That’s sort of it. I’m not opposed to more colorful shoes, but I tend to put my money into good quality basics. If you do get more adventurous, I would not sink a lot of money into it. Oh, and there is never [ever] a reason to wear red heels in the office.
2. Invest in dresses. The dress is my go-to outfit when I’m feeling sick, when I’m feeling fat, when I’m feeling hungover. I have a dress for all of those days. I think I own almost 20 black work dresses. That is probably a bit much, but I wear all of them and have had some of them for more than five years and they still look great. I am a big believer in the dress. It’s easy in winter [long sleeved wrap dress] and in summer [a cool shift dress]. It simplifies getting ready on stressful mornings, packs well and always looks sophisticated. I love dresses.
3. The perfect white shirt is not just for men. A crisp white shirt looks great with scarves, under a black suit, with a skirt or pants. It won’t compete with big jewelry, and is the perfect top when you are trying to get away with wearing black jeans in the office on a Friday [not that I do that]. Make sure it is well tailored and doesn’t gap between button holes and you are golden. Mine are non-iron tailored fit from Brooks Brothers but there are lots of great options out there. See this Forbes article.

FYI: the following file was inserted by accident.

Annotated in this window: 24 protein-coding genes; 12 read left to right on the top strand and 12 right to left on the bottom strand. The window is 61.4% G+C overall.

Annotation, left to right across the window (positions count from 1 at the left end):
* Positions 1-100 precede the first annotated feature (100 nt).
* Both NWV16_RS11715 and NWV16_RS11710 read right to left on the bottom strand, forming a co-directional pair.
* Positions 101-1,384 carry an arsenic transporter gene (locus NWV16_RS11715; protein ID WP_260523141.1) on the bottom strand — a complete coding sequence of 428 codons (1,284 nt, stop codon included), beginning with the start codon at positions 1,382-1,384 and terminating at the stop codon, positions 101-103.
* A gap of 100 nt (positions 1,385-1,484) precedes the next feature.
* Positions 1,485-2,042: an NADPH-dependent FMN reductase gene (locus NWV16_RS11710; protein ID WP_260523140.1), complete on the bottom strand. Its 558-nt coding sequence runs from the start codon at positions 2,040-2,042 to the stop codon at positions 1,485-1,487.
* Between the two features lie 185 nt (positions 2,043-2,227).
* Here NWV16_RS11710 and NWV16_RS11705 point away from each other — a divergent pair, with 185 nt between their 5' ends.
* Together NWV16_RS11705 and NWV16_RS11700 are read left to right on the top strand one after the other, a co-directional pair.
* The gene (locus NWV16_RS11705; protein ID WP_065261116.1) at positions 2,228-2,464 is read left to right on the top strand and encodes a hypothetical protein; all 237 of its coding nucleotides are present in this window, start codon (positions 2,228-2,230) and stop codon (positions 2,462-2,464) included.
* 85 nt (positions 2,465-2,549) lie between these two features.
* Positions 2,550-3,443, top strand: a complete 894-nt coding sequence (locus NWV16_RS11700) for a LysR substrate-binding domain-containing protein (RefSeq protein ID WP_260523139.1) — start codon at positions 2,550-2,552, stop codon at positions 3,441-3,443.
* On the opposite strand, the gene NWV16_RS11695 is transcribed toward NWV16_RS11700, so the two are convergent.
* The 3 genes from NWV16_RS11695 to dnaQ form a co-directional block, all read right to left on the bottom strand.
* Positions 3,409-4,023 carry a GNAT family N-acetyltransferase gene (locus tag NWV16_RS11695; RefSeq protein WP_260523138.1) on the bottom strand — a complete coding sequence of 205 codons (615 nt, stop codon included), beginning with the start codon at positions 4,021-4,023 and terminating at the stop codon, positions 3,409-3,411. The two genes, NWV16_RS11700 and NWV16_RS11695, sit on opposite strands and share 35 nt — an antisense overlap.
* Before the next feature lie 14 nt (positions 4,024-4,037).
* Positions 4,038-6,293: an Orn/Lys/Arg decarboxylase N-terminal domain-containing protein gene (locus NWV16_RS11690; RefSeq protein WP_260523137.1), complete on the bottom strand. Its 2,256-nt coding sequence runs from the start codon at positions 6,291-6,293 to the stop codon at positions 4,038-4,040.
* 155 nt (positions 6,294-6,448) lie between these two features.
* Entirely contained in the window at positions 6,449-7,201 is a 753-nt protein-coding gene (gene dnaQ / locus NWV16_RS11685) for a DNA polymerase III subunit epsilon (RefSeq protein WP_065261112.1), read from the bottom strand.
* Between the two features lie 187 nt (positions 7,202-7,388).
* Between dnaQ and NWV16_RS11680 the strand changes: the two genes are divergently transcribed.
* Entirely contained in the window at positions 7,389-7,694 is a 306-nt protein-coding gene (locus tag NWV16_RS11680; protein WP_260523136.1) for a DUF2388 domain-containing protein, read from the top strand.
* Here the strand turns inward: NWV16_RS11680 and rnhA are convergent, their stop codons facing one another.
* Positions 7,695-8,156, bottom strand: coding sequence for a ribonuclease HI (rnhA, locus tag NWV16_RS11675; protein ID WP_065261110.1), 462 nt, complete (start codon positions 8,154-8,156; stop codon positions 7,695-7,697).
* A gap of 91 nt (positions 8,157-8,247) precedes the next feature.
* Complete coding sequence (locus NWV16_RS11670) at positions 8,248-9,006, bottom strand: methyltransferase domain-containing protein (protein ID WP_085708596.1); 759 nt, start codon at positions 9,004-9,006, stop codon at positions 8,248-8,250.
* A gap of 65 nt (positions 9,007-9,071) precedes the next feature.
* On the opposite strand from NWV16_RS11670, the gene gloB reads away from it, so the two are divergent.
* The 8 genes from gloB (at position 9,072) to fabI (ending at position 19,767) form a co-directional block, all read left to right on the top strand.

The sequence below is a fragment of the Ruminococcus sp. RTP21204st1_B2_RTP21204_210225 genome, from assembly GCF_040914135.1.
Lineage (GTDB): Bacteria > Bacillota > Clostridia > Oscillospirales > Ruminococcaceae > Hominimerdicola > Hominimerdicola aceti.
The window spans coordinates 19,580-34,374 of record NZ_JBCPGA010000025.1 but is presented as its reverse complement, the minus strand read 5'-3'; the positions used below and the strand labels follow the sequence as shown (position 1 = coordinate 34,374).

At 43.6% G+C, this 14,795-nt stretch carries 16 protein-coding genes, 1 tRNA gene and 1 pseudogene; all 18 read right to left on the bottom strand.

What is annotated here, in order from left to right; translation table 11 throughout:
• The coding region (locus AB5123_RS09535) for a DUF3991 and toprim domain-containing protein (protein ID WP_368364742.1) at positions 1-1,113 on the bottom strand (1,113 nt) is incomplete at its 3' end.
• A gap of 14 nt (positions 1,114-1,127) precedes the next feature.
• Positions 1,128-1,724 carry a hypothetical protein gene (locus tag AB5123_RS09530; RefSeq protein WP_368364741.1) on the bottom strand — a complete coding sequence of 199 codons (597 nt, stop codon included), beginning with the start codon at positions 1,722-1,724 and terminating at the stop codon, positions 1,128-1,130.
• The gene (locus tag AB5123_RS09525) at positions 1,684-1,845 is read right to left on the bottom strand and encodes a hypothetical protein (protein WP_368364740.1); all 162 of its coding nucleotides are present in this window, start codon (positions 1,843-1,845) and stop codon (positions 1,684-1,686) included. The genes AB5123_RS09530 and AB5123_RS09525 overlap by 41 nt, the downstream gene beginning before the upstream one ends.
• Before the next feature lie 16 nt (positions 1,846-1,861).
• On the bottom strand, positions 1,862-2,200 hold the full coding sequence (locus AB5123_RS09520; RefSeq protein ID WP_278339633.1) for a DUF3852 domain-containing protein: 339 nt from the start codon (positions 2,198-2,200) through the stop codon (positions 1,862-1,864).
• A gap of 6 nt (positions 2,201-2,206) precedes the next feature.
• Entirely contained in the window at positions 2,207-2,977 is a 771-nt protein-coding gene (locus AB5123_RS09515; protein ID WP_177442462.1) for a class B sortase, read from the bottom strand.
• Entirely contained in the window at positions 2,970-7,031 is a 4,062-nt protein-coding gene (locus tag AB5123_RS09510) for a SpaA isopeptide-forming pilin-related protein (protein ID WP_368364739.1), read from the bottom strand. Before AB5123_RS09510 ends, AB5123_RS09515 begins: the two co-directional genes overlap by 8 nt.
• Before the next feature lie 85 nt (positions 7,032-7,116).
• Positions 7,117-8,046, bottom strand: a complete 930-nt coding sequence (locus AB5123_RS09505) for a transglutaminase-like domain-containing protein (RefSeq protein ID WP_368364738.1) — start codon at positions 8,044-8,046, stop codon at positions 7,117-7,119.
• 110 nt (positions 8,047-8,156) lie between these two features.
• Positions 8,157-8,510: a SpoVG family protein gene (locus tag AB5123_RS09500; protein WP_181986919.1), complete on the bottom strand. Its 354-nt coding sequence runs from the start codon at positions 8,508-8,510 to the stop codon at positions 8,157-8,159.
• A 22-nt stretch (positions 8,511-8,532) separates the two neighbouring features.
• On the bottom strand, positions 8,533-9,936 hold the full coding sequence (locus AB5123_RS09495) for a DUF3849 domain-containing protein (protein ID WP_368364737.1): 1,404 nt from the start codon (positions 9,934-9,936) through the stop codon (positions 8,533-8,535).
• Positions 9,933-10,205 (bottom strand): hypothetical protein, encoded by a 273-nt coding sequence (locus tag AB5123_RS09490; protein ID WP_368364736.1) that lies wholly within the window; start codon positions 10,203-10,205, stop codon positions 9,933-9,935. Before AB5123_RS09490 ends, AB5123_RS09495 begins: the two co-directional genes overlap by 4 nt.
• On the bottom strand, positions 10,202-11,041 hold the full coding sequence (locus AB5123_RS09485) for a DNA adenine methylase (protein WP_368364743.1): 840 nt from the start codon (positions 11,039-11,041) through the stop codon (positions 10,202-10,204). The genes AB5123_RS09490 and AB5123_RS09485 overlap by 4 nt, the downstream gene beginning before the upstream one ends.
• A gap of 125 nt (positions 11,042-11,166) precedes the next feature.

4. Don’t forget about color. This is the rule I most often forget. I pretty much only wear black suits and otherwise tend toward neutrals [lots of grey] so it is easy to fall into a color trap. Guys in my office also like to joke about me never wearing color — something about being a witch… Not wearing color makes some people feel sad, it makes me feel confident. I tend to default to inserting color through scarves and cardigans. Having one great dress in a solid color is also a good move – just be sure it doesn’t read trampy.
5. Accessories keep you from looking like you fell out of the j.crew catalog. A high-low mix of accessories is as important to making your look your own as a high-low wardrobe is. This is also an opportunity to insert some youth into an otherwise conservative look. I mix my wedding rings with bracelets from H&M. I wear jewelry from my mother and pearl earrings from my husband paired with inexpensive jewelry from my travels. I love oversized costume jewelry [pearls always play well in DC] to brighten up black dresses. A good bag for meetings is also essential – you don’t want to walk into a meeting with a small purse juggling your portfolio and everything else that doesn’t fit in it while trying to pull out your card and shake hands. Invest in a good black or neutral colored work bag; get something functional that you like and you’ll have it forever. You don’t want to be that girl on the train with three shopping bags full of her things and her “it bag” that doesn’t hold any of it over her shoulder.
*****These rules might seem super boring and square, but unprofessional dress in the office is actually a huge pet peeve of mine. DC is full of interns and 22 year olds that try and pass off their college going-out clothes for office wear. It makes me insane. It can be difficult to be taken seriously in the business world as a young person, especially as a young woman, why make it even harder?